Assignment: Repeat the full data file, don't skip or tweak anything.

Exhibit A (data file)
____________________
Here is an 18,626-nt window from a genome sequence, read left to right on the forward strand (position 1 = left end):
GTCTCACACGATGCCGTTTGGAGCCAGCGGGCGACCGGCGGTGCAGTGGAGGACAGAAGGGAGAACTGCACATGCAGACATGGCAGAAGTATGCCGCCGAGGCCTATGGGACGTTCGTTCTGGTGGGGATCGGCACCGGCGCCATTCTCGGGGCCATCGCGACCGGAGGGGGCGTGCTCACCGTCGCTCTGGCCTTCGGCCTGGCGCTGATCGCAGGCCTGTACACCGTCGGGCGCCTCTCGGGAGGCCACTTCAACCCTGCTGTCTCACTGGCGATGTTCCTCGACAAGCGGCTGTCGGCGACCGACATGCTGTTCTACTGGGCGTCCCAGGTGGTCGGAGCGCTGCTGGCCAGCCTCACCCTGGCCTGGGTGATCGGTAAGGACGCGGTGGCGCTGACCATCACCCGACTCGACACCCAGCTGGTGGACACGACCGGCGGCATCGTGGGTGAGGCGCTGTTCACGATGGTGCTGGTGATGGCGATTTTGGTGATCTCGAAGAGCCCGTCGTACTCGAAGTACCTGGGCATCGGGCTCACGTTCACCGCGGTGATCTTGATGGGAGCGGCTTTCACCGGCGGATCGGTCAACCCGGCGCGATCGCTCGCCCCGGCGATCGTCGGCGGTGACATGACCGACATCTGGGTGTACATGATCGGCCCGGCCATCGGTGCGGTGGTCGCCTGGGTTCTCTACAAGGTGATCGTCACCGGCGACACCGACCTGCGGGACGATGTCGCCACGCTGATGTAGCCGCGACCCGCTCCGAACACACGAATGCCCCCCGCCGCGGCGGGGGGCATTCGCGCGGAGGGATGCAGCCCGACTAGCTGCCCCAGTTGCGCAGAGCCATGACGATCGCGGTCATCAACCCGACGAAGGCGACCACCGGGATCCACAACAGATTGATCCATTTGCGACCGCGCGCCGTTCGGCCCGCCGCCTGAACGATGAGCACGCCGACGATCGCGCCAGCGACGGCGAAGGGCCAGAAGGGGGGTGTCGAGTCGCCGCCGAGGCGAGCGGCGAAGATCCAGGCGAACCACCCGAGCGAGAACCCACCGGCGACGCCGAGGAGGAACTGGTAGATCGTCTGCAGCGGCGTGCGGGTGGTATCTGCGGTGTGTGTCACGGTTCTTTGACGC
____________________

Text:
Here is an 18,626-nt window from a genome sequence, read left to right on the forward strand (position 1 = left end):
GTCTCACACGATGCCGTTTGGAGCCAGCGGGCGACCGGCGGTGCAGTGGAGGACAGAAGGGAGAACTGCACATGCAGACATGGCAGAAGTATGCCGCCGAGGCCTATGGGACGTTCGTTCTGGTGGGGATCGGCACCGGCGCCATTCTCGGGGCCATCGCGACCGGAGGGGGCGTGCTCACCGTCGCTCTGGCCTTCGGCCTGGCGCTGATCGCAGGCCTGTACACCGTCGGGCGCCTCTCGGGAGGCCACTTCAACCCTGCTGTCTCACTGGCGATGTTCCTCGACAAGCGGCTGTCGGCGACCGACATGCTGTTCTACTGGGCGTCCCAGGTGGTCGGAGCGCTGCTGGCCAGCCTCACCCTGGCCTGGGTGATCGGTAAGGACGCGGTGGCGCTGACCATCACCCGACTCGACACCCAGCTGGTGGACACGACCGGCGGCATCGTGGGTGAGGCGCTGTTCACGATGGTGCTGGTGATGGCGATTTTGGTGATCTCGAAGAGCCCGTCGTACTCGAAGTACCTGGGCATCGGGCTCACGTTCACCGCGGTGATCTTGATGGGAGCGGCTTTCACCGGCGGATCGGTCAACCCGGCGCGATCGCTCGCCCCGGCGATCGTCGGCGGTGACATGACCGACATCTGGGTGTACATGATCGGCCCGGCCATCGGTGCGGTGGTCGCCTGGGTTCTCTACAAGGTGATCGTCACCGGCGACACCGACCTGCGGGACGATGTCGCCACGCTGATGTAGCCGCGACCCGCTCCGAACACACGAATGCCCCCCGCCGCGGCGGGGGGCATTCGCGCGGAGGGATGCAGCCCGACTAGCTGCCCCAGTTGCGCAGAGCCATGACGATCGCGGTCATCAACCCGACGAAGGCGACCACCGGGATCCACAACAGATTGATCCATTTGCGACCGCGCGCCGTTCGGCCCGCCGCCTGAACGATGAGCACGCCGACGATCGCGCCAGCGACGGCGAAGGGCCAGAAGGGGGGTGTCGAGTCGCCGCCGAGGCGAGCGGCGAAGATCCAGGCGAACCACCCGAGCGAGAACCCACCGGCGACGCCGAGGAGGAACTGGTAGATCGTCTGCAGCGGCGTGCGGGTGGTATCTGCGGTGTGTGTCACGGTTCTTTGACGC